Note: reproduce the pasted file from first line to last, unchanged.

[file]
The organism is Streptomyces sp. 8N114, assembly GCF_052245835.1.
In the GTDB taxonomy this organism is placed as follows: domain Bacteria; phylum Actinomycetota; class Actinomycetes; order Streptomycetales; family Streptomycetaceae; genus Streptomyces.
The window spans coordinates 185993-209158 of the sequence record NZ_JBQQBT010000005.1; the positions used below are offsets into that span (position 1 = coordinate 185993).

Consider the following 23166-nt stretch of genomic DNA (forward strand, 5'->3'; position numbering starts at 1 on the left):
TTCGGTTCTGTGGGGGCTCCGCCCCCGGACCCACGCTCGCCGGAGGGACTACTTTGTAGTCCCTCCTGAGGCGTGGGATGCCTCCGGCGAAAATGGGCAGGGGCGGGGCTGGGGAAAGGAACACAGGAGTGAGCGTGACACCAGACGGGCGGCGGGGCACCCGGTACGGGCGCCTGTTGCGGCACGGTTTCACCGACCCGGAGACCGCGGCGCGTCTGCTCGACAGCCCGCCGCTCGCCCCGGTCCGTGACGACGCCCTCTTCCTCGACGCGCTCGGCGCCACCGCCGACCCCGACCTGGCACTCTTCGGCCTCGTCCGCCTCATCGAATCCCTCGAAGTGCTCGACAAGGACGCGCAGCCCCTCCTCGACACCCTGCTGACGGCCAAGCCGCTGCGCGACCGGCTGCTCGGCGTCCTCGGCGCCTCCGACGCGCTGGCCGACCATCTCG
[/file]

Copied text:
The organism is Streptomyces sp. 8N114, assembly GCF_052245835.1.
In the GTDB taxonomy this organism is placed as follows: domain Bacteria; phylum Actinomycetota; class Actinomycetes; order Streptomycetales; family Streptomycetaceae; genus Streptomyces.
The window spans coordinates 185993-209158 of the sequence record NZ_JBQQBT010000005.1; the positions used below are offsets into that span (position 1 = coordinate 185993).

Consider the following 23166-nt stretch of genomic DNA (forward strand, 5'->3'; position numbering starts at 1 on the left):
TTCGGTTCTGTGGGGGCTCCGCCCCCGGACCCACGCTCGCCGGAGGGACTACTTTGTAGTCCCTCCTGAGGCGTGGGATGCCTCCGGCGAAAATGGGCAGGGGCGGGGCTGGGGAAAGGAACACAGGAGTGAGCGTGACACCAGACGGGCGGCGGGGCACCCGGTACGGGCGCCTGTTGCGGCACGGTTTCACCGACCCGGAGACCGCGGCGCGTCTGCTCGACAGCCCGCCGCTCGCCCCGGTCCGTGACGACGCCCTCTTCCTCGACGCGCTCGGCGCCACCGCCGACCCCGACCTGGCACTCTTCGGCCTCGTCCGCCTCATCGAATCCCTCGAAGTGCTCGACAAGGACGCGCAGCCCCTCCTCGACACCCTGCTGACGGCCAAGCCGCTGCGCGACCGGCTGCTCGGCGTCCTCGGCGCCTCCGACGCGCTGGCCGACCATCTCG